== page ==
This webinar explored the latest research on the effect of BWCs on organizational and individual outcomes. Dr. Mike White provided introductory remarks, and Dr. Charles Katz facilitated the session. Speakers, Dr. Jennifer Wood (Temple University), Dr. Joel Miller (Rutgers University), and Dr. John McCluskey (Rochester Institute for Technology), presented on their most recent body-worn camera research findings. Dr. Wood’s project, titled “Behaving better in front of the lens: Possibilities of change according to police and residents in Philadelphia”; Dr.
Resources about Research on BWCs and Related Issues
At this point in our experience with body-worn camera (BWC) implementation, agencies are realizing the potential of utilizing BWC footage beyond evidentiary purposes.
Nearly all scholarship on body-worn cameras (BWCs) has focused on municipal police departments, as they comprise a majority of sworn agencies. Given the unique environment of collegiate law enforcement agencies, however, it is possible that their paths to BWCs—and the benefits and challenges they experience—vary from that of more traditional agencies. Using a survey of 126 collegiate police departments and in-depth interviews with 15 collegiate police executives, this study describes their goals, challenges, and benefits related to BWCs.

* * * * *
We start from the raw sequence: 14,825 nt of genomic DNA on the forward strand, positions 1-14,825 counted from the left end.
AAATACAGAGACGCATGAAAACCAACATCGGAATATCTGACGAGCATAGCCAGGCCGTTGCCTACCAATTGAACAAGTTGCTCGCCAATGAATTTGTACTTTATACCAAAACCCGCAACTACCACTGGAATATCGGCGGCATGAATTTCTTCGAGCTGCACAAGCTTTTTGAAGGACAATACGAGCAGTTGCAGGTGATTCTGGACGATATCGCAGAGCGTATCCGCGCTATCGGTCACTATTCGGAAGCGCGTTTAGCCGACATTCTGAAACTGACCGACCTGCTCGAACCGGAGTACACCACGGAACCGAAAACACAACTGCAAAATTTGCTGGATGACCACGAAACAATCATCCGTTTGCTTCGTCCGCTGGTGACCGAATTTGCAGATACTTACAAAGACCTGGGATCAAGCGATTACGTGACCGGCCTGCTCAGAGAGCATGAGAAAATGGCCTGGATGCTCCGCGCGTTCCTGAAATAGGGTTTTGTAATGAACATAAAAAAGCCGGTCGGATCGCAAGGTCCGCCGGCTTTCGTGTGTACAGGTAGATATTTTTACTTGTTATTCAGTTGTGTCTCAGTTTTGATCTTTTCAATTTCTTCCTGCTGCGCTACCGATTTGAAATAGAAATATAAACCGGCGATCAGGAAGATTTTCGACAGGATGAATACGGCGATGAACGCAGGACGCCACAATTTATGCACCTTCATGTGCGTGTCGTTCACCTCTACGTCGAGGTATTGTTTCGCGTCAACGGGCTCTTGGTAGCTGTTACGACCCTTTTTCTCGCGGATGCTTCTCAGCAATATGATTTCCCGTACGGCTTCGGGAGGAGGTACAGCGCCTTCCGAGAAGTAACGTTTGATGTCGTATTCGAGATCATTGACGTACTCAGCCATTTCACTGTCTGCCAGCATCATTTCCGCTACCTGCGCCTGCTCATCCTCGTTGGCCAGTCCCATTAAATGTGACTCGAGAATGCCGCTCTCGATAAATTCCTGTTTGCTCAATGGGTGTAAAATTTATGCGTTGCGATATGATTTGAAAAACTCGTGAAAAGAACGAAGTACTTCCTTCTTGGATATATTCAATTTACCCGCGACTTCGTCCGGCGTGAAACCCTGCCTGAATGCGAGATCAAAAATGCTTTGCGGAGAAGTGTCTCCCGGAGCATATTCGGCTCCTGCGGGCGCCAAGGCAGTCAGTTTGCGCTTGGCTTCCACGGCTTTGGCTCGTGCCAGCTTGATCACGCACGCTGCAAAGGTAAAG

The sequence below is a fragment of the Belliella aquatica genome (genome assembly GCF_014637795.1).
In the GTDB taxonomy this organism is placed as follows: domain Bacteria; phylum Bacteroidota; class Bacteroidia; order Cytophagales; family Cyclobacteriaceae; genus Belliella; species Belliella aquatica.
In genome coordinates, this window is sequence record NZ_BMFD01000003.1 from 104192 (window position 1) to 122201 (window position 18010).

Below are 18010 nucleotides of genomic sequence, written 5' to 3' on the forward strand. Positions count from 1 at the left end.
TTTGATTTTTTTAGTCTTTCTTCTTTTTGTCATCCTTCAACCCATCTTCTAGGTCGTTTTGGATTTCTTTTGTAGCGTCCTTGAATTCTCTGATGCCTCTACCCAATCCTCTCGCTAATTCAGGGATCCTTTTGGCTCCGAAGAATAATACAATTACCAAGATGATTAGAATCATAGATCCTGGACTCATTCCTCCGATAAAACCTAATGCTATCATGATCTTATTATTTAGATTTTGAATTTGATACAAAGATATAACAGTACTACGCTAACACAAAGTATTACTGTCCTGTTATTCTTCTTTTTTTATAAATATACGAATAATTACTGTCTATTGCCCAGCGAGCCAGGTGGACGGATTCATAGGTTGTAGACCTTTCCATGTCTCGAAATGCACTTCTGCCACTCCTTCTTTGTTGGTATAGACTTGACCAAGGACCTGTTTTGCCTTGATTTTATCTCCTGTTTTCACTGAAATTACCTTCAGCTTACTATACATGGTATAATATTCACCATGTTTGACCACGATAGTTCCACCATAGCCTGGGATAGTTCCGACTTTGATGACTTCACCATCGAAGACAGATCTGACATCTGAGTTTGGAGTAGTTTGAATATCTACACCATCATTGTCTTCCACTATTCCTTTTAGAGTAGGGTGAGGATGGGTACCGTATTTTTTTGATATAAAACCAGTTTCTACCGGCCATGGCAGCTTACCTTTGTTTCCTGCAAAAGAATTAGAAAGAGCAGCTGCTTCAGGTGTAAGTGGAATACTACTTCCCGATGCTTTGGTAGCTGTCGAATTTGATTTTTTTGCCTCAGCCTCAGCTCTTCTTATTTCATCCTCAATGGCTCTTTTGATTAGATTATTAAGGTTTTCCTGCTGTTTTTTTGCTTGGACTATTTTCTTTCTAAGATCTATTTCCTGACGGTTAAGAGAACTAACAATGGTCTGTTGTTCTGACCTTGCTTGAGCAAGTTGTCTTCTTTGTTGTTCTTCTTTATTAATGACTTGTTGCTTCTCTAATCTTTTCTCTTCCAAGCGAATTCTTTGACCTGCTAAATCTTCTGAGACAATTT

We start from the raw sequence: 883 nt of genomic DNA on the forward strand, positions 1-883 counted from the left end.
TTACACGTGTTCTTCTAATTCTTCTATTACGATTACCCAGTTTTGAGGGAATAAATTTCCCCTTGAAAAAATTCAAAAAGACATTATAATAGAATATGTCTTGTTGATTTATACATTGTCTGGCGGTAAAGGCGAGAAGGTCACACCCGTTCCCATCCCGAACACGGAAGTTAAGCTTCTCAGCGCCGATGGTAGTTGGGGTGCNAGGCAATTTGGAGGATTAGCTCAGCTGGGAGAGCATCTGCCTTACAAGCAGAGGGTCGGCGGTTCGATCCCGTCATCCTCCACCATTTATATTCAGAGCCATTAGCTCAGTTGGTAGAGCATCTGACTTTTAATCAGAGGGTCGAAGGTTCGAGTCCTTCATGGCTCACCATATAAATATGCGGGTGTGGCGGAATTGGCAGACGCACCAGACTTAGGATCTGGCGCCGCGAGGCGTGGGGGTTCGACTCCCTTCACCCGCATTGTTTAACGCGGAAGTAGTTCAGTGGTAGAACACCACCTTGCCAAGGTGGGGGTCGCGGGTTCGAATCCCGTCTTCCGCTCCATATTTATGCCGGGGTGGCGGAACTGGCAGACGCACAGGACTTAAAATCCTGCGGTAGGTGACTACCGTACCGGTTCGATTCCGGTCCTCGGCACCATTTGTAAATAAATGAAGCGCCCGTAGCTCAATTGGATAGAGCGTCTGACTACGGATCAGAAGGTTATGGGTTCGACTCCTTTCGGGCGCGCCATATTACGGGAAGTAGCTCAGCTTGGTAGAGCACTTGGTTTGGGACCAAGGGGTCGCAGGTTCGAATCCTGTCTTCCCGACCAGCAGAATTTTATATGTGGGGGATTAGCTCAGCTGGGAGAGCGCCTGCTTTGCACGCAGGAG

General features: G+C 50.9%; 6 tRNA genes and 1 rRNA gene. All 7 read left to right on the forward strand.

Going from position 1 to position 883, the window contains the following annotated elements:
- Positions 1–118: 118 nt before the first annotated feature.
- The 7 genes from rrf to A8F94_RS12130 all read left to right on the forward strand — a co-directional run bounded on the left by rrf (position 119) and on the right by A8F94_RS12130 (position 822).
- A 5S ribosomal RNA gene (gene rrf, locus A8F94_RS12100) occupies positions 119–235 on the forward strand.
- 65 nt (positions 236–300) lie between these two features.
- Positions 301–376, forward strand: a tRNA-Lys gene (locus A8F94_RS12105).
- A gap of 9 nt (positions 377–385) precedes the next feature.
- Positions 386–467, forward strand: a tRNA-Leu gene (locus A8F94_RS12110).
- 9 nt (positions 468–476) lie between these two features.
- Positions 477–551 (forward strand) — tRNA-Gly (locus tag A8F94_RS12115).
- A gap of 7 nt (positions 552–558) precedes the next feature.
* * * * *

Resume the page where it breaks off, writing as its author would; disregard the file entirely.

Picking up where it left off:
The Impacts of Body‑Worn Cameras: An Examination of Police Specialty Unit Perceptions through Diffusion of Innovations
This study assesses the effects of body-worn cameras (BWCs) on rates of fatalities arising from police-citizen encounters. While existing experimental research has not examined this outcome because it is so rare, the staggered roll-out of BWCs across the nation’s law enforcement agencies provides an opportunity for quasi-experimental analysis.
The US Department of Justice (DOJ) Office of Justice Programs (OJP) Bureau of Justice Assistance (BJA) launched the Body-Worn Camera (BWC) Policy and Implementation Program (PIP) in FY 2015 to assist law enforcement agencies in enhancing or implementing BWC programs. PIP’s primary goals are to improve public safety, reduce crime, and improve trust between police and the citizens they serve.